I've Got a Problem With Steampunk
Let me first start by saying that I don't have a problem with the idea of Steampunk in and of itself. In fact, I actually think it's pretty cool. In theory. But once you move past the most basic understanding of what Steampunk is, you immediately start running into problems. This year's Dragon Con offered a wide range of Steampunk and Alternative History panels, but the only consistency I could find among them was inconsistency.
In short: I've got a couple problems with Steampunk:
1. There's no canon
This is, in my opinion, the number one problem with the genre. It's also an unsolvable problem, because Steampunk already exists. It's not like we can rig up some kind of time machine out of tubes, gears, and giant rotating plates, travel back in time, and write some kind of source material for all Steampunk (or can we...). LOTR and Star Wars nerds might bicker, and, yes, there's plenty of fan fic that spins off into hypotheticals, but at the end of the day, you can go back to the source. And, for as much as H.G. Wells and Jules Verne inspired this mess, they aren't source. And, therefor, aren't canon. And with no canon, there will never be an end to the fighting.
2. Steampunk is supposed to be about solving problems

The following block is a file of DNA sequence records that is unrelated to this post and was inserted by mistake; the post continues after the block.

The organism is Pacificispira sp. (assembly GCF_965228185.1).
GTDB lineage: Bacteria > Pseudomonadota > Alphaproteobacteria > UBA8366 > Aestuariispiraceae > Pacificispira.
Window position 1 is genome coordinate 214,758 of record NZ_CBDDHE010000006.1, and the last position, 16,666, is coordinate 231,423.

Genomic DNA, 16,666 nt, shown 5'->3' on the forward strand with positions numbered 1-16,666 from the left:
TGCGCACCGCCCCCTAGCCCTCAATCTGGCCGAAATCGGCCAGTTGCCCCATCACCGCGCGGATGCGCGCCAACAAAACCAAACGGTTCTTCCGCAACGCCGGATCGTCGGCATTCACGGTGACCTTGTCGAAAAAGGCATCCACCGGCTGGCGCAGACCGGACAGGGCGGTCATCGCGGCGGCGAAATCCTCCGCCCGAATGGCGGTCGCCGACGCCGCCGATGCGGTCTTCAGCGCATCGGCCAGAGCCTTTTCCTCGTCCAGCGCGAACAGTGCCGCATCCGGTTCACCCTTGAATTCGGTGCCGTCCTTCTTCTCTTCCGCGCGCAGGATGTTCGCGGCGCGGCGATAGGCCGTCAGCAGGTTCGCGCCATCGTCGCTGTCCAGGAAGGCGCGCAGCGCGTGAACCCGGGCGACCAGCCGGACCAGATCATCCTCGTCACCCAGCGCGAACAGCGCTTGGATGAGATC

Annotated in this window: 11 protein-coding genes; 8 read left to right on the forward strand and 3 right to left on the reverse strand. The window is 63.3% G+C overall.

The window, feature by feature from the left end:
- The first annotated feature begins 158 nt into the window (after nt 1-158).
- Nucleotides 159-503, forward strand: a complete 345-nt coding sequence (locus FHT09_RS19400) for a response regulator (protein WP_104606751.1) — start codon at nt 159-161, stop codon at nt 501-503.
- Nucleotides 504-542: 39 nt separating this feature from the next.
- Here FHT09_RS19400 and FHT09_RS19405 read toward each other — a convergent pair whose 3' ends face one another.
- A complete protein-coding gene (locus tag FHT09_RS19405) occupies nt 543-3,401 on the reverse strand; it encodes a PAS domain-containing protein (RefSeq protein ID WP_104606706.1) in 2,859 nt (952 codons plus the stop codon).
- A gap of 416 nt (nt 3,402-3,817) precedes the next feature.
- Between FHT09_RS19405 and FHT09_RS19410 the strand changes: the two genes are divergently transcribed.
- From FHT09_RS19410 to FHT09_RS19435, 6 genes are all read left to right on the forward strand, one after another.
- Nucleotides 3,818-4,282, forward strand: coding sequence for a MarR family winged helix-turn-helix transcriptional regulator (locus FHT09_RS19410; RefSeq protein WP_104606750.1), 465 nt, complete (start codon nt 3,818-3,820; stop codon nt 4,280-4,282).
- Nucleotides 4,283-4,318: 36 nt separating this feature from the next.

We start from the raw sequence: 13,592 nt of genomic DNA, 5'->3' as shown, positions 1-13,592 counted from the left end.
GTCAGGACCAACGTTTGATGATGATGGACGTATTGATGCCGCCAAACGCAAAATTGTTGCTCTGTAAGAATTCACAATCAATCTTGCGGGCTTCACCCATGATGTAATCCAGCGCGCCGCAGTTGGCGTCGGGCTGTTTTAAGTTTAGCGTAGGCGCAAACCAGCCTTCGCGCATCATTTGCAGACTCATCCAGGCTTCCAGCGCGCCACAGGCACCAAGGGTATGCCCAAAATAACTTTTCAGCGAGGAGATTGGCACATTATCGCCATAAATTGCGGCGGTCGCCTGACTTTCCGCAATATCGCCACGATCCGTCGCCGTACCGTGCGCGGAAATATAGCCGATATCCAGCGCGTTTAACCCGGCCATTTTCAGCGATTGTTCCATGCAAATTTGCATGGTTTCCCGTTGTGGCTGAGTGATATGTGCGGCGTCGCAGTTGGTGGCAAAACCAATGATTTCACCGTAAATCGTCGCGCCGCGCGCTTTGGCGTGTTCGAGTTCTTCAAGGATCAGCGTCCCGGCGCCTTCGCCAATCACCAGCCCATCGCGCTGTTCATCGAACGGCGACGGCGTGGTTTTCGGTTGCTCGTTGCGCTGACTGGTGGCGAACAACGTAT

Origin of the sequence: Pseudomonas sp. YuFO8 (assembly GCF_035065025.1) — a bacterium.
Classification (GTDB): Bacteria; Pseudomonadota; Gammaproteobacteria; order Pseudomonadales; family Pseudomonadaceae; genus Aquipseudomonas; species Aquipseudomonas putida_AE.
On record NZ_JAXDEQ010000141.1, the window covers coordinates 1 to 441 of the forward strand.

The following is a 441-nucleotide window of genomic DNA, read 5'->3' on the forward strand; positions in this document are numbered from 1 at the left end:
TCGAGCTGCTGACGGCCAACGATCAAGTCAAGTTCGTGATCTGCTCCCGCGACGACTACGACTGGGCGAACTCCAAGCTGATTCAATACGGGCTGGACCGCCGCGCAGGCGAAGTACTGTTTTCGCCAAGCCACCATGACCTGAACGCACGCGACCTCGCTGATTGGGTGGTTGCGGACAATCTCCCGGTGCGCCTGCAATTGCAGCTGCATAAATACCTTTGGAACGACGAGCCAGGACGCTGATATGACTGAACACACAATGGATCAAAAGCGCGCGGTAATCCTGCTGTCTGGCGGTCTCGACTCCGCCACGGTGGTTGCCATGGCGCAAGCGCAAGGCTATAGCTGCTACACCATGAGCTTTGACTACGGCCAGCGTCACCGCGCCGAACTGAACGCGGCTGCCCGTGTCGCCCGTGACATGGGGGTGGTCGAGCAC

...and yet every time I look at a Steampunk costume, I can't help but think to myself "what exactly is that contraption attached to that woman's face supposed to be helping?" This epiphany came to me when I was talking to a Steampunker at Dragon Con who had the requisite set of goggles (which were made of PLASTIC) with a big-ass metal coil glued to the left lens.
After staring at it for several minutes, I finally asked him "what kind of advantage does the coil give you?"
He answered, unironically, "None! Actually, it's making it pretty hard to see."
3. It encourages pseudo-intellectualism
It's one thing to indulge in fantasy and invent pretend machines that might have been able to enhance the aim of your musket through a complex series of levers and pulleys. It's another entirely to suddenly think that you are a Tesla scholar simply because you tore apart an antique clock and velcroed its inards to your top hat. Which brings me to my next gripe...
4. It encourages the destruction of antiques
Please. Please. Please do some research on the item you are about to tear apart for your costume before you possibly destroy a beautifully preserved artifact that is older than you and everyone you know, combined.
I applaud those who do Steampunk well. But, unfortunately, for every well researched cosplayer, there are ten yahoos bouncing around a convention hall floor with clock gears sticking out of their kerchief pockets. If you do decide to go Steampunk, do it thoughtfully. And, for the love of God, don't glue a metal spring to your goggle lens. Don't be that guy.
What do you think of Steampunk?